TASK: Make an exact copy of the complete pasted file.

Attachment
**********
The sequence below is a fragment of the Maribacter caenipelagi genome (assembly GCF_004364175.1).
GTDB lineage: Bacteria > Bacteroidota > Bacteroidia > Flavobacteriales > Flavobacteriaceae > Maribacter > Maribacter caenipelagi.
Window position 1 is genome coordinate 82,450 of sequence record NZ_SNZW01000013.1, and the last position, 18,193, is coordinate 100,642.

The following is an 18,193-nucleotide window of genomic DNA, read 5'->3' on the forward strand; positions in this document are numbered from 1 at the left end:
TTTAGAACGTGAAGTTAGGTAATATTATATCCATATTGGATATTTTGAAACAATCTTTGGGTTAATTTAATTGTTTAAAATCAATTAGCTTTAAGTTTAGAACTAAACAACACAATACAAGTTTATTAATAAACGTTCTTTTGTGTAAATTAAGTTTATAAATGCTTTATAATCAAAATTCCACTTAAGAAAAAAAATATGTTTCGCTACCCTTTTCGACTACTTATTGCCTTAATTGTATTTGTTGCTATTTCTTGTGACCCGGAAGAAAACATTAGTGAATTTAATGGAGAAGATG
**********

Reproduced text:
The sequence below is a fragment of the Maribacter caenipelagi genome (assembly GCF_004364175.1).
GTDB lineage: Bacteria > Bacteroidota > Bacteroidia > Flavobacteriales > Flavobacteriaceae > Maribacter > Maribacter caenipelagi.
Window position 1 is genome coordinate 82,450 of sequence record NZ_SNZW01000013.1, and the last position, 18,193, is coordinate 100,642.

The following is an 18,193-nucleotide window of genomic DNA, read 5'->3' on the forward strand; positions in this document are numbered from 1 at the left end:
TTTAGAACGTGAAGTTAGGTAATATTATATCCATATTGGATATTTTGAAACAATCTTTGGGTTAATTTAATTGTTTAAAATCAATTAGCTTTAAGTTTAGAACTAAACAACACAATACAAGTTTATTAATAAACGTTCTTTTGTGTAAATTAAGTTTATAAATGCTTTATAATCAAAATTCCACTTAAGAAAAAAAATATGTTTCGCTACCCTTTTCGACTACTTATTGCCTTAATTGTATTTGTTGCTATTTCTTGTGACCCGGAAGAAAACATTAGTGAATTTAATGGAGAAGATG